• Recent studies have not shown inhaled nitric oxide to be effective in preventing BPD.[25]
  • BPD is a complex condition so the best preventative strategy needs to target multiple aspects of this condition, including early diagnosis and treatment of antenatal and postnatal sepsis, optimal maintenance of oxygenation and fluid/electrolyte status, and aggressive early parenteral/enteral nutrition, along with appropriate ventilation strategies.[15] 
  • There is increased risk of poor neurodevelopmental outcome. Infants with birth weight of <1500g who have BPD have greater language delay as well as inreased fine and gross motor impairment.[26] 
  • The first two years are the 'danger' period for airways disease. Affected infants can remain oxygen-dependent for many months and frequently require hospital re-admission in the first two years after birth.[2][27]
  • Chronic respiratory morbidity is a common adverse outcome in preterm infants with BPD. Recurrent respiratory symptoms requiring admission to hospital are common, particularly in those with respiratory syncytial virus (RSV)-associated lower respiratory tract infections (LRTIs). Although pulmonary function improves with age, air flow abnormalities may persist. The most severely affected may remain symptomatic and have evidence of airway obstruction even as adults.[27] 
  • Infants with BPD are at an increased risk of developing serious pulmonary infection, particularly due to RSV. There is evidence that use of RSV monoclonal antibody injections (palivizumab) in the winter months reduces the risk of serious infection and hospitalisation.[28] Recent study suggests that prophylaxis of RSV infection is cost-effective for the NHS.[29]
  • The Green Book recommends use of palivizumab prophylaxis in preterm infants with BPD during the RSV season.[30] 
  • Vaccination against influenza should be considered.[31]

Further reading & references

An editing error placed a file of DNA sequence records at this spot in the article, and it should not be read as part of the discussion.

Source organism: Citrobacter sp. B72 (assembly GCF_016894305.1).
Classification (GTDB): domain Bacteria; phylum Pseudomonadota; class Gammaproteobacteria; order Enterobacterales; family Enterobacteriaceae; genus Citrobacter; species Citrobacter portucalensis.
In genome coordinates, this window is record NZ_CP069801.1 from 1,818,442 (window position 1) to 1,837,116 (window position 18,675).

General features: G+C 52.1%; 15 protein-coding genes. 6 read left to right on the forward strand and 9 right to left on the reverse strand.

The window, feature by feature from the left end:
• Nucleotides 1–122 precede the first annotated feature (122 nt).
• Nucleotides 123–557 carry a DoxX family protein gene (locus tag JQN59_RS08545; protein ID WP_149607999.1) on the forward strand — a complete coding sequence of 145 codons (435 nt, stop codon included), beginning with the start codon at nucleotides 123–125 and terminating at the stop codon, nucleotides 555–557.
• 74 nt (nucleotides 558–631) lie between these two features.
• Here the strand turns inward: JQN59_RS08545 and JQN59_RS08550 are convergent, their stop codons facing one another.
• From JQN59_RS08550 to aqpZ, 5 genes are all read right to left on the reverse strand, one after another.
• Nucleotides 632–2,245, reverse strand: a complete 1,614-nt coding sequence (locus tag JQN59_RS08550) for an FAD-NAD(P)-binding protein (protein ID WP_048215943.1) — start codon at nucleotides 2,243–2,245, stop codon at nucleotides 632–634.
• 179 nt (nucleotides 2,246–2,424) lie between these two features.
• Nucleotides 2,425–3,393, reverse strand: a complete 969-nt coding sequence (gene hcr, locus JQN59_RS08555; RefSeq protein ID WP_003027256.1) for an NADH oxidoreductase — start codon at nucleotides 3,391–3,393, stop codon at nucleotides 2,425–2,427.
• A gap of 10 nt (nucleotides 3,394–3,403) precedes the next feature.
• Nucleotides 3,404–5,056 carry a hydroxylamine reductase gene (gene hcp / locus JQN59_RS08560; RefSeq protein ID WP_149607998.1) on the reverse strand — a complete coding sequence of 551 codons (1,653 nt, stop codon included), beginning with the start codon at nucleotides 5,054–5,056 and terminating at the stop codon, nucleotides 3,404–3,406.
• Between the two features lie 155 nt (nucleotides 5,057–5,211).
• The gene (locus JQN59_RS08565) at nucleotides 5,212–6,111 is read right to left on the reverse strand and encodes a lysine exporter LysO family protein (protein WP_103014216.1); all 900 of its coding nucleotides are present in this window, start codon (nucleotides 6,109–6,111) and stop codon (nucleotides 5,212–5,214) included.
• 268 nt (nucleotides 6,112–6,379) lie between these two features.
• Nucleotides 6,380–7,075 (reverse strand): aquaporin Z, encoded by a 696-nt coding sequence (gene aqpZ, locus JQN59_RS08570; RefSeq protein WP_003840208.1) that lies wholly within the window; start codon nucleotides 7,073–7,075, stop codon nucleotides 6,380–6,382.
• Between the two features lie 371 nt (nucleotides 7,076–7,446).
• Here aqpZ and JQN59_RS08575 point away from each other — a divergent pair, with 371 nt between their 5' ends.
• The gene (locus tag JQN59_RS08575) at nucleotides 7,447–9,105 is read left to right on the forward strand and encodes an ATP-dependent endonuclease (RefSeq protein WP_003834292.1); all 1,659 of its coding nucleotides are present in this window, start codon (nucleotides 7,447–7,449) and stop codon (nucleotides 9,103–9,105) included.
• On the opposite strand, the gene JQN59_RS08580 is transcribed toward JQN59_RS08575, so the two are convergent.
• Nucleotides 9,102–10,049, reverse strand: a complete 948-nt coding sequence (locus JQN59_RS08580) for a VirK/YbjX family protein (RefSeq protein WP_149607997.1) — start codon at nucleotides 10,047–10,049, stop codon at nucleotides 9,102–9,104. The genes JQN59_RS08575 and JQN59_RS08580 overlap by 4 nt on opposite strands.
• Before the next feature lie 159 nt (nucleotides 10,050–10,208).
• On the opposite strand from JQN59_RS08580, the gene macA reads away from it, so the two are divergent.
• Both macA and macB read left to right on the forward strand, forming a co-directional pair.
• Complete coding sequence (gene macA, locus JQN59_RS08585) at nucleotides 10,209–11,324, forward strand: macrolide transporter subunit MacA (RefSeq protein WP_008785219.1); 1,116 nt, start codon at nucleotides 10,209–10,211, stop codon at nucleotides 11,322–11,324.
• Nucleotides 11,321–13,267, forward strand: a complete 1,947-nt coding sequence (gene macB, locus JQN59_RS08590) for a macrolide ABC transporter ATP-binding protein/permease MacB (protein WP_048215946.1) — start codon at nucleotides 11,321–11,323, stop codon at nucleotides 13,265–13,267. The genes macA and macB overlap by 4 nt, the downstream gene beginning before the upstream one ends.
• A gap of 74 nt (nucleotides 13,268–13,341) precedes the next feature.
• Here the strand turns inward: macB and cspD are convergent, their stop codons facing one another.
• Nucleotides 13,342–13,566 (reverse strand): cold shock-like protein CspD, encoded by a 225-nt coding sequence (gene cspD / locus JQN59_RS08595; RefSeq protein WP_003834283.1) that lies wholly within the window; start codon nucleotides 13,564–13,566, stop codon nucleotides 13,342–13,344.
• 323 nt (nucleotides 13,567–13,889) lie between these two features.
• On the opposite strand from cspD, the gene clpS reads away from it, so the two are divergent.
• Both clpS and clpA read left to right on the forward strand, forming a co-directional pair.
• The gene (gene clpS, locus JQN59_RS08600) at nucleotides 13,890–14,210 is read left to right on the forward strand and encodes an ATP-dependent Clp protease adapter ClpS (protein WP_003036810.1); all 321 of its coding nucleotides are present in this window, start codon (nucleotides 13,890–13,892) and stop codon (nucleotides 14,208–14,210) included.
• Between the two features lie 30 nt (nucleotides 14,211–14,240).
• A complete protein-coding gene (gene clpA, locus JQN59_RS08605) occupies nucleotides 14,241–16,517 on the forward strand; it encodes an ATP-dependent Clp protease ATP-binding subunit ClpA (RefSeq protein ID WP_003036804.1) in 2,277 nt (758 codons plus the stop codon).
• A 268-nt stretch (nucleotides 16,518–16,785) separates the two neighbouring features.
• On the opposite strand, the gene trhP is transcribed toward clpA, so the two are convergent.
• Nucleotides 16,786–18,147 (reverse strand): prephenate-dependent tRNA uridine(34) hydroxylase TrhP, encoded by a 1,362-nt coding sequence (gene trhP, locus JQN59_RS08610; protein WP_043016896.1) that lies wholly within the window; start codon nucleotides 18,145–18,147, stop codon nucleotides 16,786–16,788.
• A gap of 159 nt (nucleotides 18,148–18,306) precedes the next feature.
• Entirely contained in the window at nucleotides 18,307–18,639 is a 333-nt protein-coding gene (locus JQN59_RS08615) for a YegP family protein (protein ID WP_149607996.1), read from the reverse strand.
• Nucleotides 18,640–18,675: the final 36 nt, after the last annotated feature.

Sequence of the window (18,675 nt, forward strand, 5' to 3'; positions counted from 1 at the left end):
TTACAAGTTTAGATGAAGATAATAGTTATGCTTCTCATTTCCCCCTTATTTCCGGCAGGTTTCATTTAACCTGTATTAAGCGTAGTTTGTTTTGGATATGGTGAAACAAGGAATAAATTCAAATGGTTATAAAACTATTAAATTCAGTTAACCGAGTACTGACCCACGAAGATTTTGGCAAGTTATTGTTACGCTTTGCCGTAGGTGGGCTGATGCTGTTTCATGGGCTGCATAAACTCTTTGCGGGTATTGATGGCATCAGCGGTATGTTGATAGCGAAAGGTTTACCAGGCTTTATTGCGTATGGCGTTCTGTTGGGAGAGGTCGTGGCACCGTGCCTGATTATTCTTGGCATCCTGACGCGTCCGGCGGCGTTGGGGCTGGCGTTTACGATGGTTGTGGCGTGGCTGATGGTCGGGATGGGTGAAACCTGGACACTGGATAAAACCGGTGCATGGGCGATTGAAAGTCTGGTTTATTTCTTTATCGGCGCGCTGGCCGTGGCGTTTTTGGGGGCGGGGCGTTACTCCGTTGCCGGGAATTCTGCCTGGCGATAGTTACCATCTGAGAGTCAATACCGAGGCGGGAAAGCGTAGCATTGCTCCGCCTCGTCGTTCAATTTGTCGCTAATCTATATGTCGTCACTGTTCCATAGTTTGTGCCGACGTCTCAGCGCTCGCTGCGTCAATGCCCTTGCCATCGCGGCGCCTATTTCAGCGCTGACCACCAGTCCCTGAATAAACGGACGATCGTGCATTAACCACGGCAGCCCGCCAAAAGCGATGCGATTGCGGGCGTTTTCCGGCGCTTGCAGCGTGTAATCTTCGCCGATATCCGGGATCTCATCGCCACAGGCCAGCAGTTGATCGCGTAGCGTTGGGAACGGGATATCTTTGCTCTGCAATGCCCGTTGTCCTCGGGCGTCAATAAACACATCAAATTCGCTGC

1. Northway WH Jr, Rosan RC, Porter DY; Pulmonary disease following respirator therapy of hyaline-membrane disease. Bronchopulmonary dysplasia. N Engl J Med. 1967 Feb 16;276(7):357-68.
  2. Greenough A; Long-term pulmonary outcome in the preterm infant. Neonatology. 2008;93(4):324-7. Epub 2008 Jun 5.
  3. Kinsella JP, Greenough A, Abman SH; Bronchopulmonary dysplasia. Lancet. 2006 Apr 29;367(9520):1421-31.
  4. Jobe AH, Bancalari E; Bronchopulmonary dysplasia. Am J Respir Crit Care Med. 2001 Jun;163(7):1723-9.
  5. Sahni R, Ammari A, Suri MS, et al; Is the new definition of bronchopulmonary dysplasia more useful? J Perinatol. 2005 Jan;25(1):41-6.
  6. Walsh MC, Yao Q, Gettner P, et al; Impact of a physiologic definition on bronchopulmonary dysplasia rates. Pediatrics. 2004 Nov;114(5):1305-11.
  7. Rojas MA, Gonzalez A, Bancalari E, et al; Changing trends in the epidemiology and pathogenesis of neonatal chronic lung disease. J Pediatr. 1995 Apr;126(4):605-10.
  8. Panickar J, Scholefield H, Kumar Y, et al; Atypical chronic lung disease in preterm infants. J Perinat Med. 2004;32(2):162-7.
  9. Hentschel J, Berger TM, Tschopp A, et al; Population-based study of bronchopulmonary dysplasia in very low birth weight infants in Switzerland. Eur J Pediatr. 2005 May;164(5):292-7. Epub 2005 Feb 15.
  10. Hartling L, Liang Y, Lacaze-Masmonteil T; Chorioamnionitis as a risk factor for bronchopulmonary dysplasia: a systematic review and meta-analysis. Arch Dis Child Fetal Neonatal Ed. 2012 Jan;97(1):F8-F17. doi: 10.1136/adc.2010.210187. Epub 2011 Jun 22.
  11. Moya MP, Bisset GS 3rd, Auten RL Jr, et al; Reliability of CXR for the diagnosis of bronchopulmonary dysplasia. Pediatr Radiol. 2001 May;31(5):339-42.
  12. Wilson AC; What does imaging the chest tell us about bronchopulmonary dysplasia? Paediatr Respir Rev. 2010 Sep;11(3):158-61. doi: 10.1016/j.prrv.2010.05.005. Epub 2010 Jun 2.
  13. Morley CJ, Davis PG, Doyle LW, et al; Nasal CPAP or intubation at birth for very preterm infants. N Engl J Med. 2008 Feb 14;358(7):700-8. doi: 10.1056/NEJMoa072788.